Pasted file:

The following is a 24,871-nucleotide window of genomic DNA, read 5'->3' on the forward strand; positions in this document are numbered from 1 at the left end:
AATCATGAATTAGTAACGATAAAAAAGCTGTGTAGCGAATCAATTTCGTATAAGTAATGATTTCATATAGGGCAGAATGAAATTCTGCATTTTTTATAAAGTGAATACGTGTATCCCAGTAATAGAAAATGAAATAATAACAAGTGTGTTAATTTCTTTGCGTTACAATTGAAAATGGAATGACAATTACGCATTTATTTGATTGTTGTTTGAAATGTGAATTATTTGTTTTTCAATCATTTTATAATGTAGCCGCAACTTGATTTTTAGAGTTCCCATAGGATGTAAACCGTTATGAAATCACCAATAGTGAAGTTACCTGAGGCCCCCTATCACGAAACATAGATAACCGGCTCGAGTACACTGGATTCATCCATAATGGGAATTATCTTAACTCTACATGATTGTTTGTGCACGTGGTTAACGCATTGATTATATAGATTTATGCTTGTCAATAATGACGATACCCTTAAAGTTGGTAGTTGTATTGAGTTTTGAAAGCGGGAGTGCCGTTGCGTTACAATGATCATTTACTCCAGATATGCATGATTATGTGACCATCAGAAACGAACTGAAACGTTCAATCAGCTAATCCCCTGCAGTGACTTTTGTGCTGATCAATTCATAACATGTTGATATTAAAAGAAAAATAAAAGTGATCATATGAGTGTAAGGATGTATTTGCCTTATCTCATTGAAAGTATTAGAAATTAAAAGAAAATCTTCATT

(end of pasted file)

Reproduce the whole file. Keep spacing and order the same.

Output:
The following is a 24,871-nucleotide window of genomic DNA, read 5'->3' on the forward strand; positions in this document are numbered from 1 at the left end:
AATCATGAATTAGTAACGATAAAAAAGCTGTGTAGCGAATCAATTTCGTATAAGTAATGATTTCATATAGGGCAGAATGAAATTCTGCATTTTTTATAAAGTGAATACGTGTATCCCAGTAATAGAAAATGAAATAATAACAAGTGTGTTAATTTCTTTGCGTTACAATTGAAAATGGAATGACAATTACGCATTTATTTGATTGTTGTTTGAAATGTGAATTATTTGTTTTTCAATCATTTTATAATGTAGCCGCAACTTGATTTTTAGAGTTCCCATAGGATGTAAACCGTTATGAAATCACCAATAGTGAAGTTACCTGAGGCCCCCTATCACGAAACATAGATAACCGGCTCGAGTACACTGGATTCATCCATAATGGGAATTATCTTAACTCTACATGATTGTTTGTGCACGTGGTTAACGCATTGATTATATAGATTTATGCTTGTCAATAATGACGATACCCTTAAAGTTGGTAGTTGTATTGAGTTTTGAAAGCGGGAGTGCCGTTGCGTTACAATGATCATTTACTCCAGATATGCATGATTATGTGACCATCAGAAACGAACTGAAACGTTCAATCAGCTAATCCCCTGCAGTGACTTTTGTGCTGATCAATTCATAACATGTTGATATTAAAAGAAAAATAAAAGTGATCATATGAGTGTAAGGATGTATTTGCCTTATCTCATTGAAAGTATTAGAAATTAAAAGAAAATCTTCATT